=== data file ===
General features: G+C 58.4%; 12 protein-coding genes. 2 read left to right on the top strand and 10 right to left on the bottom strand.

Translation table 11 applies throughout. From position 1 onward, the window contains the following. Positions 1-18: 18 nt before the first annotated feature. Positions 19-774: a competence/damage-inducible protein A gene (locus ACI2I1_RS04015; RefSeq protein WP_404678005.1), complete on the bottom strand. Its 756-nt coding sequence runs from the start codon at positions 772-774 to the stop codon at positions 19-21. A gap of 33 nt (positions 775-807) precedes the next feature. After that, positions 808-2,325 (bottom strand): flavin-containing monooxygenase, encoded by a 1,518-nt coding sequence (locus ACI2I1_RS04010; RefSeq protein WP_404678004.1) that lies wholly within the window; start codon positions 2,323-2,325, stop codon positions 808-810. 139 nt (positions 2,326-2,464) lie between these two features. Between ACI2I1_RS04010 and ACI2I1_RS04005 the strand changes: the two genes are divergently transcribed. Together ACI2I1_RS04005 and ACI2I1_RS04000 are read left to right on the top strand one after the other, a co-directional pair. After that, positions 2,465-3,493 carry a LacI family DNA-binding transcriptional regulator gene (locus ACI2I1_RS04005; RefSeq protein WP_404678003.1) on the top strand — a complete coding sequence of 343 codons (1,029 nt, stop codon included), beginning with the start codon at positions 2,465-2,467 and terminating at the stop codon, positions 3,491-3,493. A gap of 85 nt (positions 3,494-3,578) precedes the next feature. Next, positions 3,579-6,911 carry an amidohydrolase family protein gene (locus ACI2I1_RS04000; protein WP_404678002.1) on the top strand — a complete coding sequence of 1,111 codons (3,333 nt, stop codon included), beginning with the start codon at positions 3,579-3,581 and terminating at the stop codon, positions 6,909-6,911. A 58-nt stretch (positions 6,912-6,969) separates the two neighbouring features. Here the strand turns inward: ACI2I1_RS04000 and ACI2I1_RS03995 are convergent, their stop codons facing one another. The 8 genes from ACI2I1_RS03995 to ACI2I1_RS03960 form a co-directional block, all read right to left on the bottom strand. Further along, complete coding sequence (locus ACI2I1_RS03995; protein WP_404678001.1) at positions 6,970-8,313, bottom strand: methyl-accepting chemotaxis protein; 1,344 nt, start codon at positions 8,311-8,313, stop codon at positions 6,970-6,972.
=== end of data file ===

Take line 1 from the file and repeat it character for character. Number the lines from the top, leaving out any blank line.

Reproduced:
General features: G+C 58.4%; 12 protein-coding genes. 2 read left to right on the top strand and 10 right to left on the bottom strand.